Does OCD go away?

January 18, 2019

WRITTEN BY

Patrick Carey

Patrick joined our team to help people get better information about mental health. He drinks coffee and wishes he had a dog.

This question– one of the most common in our in-app community– often comes from people who are concerned about their thoughts but aren't yet sure about getting treatment. Some may be looking for reassurance that they'll improve without treatment, while others are taking a cautious first step toward getting help. So there are really two ways to interpret the question:

1. Does OCD go away on its own (without treatment)?

2. Can people with OCD get better?

Most people probably mean the first option, but we can answer both at once.

Obsessive-compulsive disorder is a chronic condition. This means it won’t fix itself and is generally not cured completely. So to the first question: OCD does not go away on its own, without treatment.

At first, this seems disheartening: I’m going to deal with this for my entire life? But the good news is that treatment methods developed over the past few decades have made OCD symptoms manageable.

We’re always talking about a type of treatment called exposure and response prevention (ERP) because it has a particularly strong research backing. ERP is similarly effective to the medications prescribed most commonly for OCD: selective serotonin reuptake inhibitors (SSRIs) and clomipramine. There's some evidence that a combination of ERP and one of these medications may be more effective than either option alone.

What can you do if OCD isn’t curable?

For starters, you can always hope that a cure will emerge within our lifetime. There are countless dedicated researchers and clinicians working to discover new treatment methods and refine existing ones and repurpose therapies originally developed for other conditions.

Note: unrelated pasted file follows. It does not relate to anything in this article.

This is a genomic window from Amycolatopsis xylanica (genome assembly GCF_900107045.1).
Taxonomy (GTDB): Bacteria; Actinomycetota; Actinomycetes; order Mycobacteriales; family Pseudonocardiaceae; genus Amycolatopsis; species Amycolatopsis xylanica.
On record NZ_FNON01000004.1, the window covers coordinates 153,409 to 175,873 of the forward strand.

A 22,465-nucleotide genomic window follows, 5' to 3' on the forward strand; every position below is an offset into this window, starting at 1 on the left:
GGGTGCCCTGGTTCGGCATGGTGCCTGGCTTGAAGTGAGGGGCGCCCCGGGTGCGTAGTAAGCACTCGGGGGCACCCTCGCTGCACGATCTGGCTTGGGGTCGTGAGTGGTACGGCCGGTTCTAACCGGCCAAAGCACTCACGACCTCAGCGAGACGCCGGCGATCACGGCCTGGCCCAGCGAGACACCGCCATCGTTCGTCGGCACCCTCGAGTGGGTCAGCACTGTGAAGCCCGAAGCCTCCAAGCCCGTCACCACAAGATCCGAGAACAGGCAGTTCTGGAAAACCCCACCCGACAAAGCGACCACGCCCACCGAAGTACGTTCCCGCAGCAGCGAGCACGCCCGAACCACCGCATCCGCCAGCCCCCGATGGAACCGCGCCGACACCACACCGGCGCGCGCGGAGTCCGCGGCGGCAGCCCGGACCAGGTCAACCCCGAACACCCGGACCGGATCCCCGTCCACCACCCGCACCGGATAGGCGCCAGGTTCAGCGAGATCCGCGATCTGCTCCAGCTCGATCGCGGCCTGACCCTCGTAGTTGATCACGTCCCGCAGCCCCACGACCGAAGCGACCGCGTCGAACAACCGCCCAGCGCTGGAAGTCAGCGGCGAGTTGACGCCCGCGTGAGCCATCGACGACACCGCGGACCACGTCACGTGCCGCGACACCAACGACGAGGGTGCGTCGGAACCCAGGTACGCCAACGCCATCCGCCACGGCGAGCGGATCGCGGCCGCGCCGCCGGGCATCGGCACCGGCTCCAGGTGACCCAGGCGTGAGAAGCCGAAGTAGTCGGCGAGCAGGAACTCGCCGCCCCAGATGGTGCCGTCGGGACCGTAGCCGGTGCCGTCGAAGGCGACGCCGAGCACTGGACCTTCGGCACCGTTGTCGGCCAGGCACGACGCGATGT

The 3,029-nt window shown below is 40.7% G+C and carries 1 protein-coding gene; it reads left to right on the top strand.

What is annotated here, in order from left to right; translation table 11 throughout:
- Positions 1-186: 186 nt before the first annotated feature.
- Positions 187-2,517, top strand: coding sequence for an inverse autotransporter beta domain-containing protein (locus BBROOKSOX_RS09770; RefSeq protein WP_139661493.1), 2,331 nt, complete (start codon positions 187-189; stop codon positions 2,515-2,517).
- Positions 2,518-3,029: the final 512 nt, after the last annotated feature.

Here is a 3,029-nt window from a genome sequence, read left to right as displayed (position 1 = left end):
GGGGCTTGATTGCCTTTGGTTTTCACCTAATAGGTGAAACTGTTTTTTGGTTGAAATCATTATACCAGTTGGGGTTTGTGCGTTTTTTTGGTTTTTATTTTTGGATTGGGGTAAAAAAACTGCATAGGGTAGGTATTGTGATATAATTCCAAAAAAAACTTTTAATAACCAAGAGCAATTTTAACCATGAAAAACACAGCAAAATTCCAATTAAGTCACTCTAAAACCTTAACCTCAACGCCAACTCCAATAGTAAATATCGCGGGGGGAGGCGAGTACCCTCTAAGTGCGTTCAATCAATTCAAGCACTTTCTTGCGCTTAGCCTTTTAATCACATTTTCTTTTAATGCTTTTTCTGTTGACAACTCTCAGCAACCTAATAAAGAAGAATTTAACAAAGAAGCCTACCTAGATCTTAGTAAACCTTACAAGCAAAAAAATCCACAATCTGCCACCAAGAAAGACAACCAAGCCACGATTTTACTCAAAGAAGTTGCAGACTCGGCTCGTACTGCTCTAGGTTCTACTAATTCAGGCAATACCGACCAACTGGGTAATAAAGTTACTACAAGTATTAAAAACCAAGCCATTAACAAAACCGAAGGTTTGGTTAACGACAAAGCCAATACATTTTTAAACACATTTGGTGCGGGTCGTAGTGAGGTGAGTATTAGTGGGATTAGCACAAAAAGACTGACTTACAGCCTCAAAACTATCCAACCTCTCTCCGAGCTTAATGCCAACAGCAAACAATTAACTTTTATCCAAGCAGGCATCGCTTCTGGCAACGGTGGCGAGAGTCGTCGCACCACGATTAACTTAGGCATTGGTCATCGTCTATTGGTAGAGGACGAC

It’s great to keep hoping for a cure and learning about the latest research. But in the meantime, it’s also important to get started with the options available today: ERP and a medication consultation with your PCP or a psychiatrist.

What’s the best someone with OCD can hope for?

Although OCD is generally a chronic condition, you don’t have to feel this bad for the rest of your life. Think of the way your symptoms fluctuate naturally: maybe a certain part of today was extremely hard but there were moments of relief, or you can even remember a whole week last month when you felt pretty decent. Over time, with some hard work and a lot of patience, ERP can help you make changes in your behavior and experience a lot more of these pleasant moments.

In summary:

  1. OCD is a chronic condition, meaning it can’t be cured completely
  2. Researchers around the world are working to identify the cause of OCD and find a cure
  3. But in the meantime, effective treatments like ERP and SRI medications are helpful
  4. Many people with OCD use existing treatments to help them reach a point in their recovery where their symptoms aren’t anywhere near as debilitating

Are you interested in joining a supportive community and getting guided help for OCD?